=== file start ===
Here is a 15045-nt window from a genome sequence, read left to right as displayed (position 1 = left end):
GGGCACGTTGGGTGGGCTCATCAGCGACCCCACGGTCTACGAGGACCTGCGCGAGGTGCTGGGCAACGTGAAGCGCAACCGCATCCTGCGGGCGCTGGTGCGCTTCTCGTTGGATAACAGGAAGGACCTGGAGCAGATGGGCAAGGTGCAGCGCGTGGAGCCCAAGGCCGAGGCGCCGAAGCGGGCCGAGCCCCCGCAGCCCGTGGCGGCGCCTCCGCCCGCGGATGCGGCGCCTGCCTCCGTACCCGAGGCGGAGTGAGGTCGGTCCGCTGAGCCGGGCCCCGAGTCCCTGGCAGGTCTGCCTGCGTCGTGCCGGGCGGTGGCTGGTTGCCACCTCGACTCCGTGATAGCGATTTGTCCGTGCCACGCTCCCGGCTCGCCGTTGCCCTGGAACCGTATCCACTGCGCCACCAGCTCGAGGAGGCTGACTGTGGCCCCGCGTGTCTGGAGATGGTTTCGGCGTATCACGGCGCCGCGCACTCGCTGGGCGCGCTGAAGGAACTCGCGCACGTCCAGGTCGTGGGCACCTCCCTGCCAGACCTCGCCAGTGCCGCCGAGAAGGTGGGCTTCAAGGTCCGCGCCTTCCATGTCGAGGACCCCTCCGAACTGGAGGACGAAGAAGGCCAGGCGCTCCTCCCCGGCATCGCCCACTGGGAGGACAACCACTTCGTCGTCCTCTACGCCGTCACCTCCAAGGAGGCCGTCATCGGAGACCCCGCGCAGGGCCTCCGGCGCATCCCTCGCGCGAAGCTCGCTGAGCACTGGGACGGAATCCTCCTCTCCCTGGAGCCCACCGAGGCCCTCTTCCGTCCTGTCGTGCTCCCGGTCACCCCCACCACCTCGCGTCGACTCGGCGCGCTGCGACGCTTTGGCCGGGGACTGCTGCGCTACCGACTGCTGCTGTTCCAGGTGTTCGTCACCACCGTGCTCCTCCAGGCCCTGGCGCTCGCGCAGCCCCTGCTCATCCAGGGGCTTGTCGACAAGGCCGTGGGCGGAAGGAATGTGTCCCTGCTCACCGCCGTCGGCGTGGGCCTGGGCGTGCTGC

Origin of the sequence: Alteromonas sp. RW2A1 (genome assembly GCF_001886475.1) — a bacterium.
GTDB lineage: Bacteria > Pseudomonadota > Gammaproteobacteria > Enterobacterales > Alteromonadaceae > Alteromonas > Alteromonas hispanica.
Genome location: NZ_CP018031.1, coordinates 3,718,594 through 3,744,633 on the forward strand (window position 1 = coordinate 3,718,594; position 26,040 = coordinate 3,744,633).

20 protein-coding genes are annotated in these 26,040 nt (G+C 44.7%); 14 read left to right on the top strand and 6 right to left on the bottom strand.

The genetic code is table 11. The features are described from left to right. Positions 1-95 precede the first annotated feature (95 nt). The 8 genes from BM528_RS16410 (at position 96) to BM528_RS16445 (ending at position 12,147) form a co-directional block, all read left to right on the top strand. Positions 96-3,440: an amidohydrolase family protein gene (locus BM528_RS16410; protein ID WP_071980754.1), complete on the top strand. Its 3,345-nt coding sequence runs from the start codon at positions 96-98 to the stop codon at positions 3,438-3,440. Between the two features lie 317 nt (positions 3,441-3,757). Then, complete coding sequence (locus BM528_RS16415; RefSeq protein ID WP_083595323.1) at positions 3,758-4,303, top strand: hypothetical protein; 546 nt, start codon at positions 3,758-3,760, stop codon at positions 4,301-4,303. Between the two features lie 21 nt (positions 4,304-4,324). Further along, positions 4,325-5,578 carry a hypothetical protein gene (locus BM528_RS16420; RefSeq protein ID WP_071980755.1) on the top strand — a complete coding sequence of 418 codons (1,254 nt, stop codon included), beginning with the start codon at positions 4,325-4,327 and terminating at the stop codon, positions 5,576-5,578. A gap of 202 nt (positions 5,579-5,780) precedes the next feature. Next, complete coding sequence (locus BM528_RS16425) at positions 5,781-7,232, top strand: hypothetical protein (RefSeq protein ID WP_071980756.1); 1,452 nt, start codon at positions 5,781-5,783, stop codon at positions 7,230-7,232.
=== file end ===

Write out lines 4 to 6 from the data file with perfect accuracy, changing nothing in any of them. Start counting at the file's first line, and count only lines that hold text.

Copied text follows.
GTDB lineage: Bacteria > Pseudomonadota > Gammaproteobacteria > Enterobacterales > Alteromonadaceae > Alteromonas > Alteromonas hispanica.
Genome location: NZ_CP018031.1, coordinates 3,718,594 through 3,744,633 on the forward strand (window position 1 = coordinate 3,718,594; position 26,040 = coordinate 3,744,633).

20 protein-coding genes are annotated in these 26,040 nt (G+C 44.7%); 14 read left to right on the top strand and 6 right to left on the bottom strand.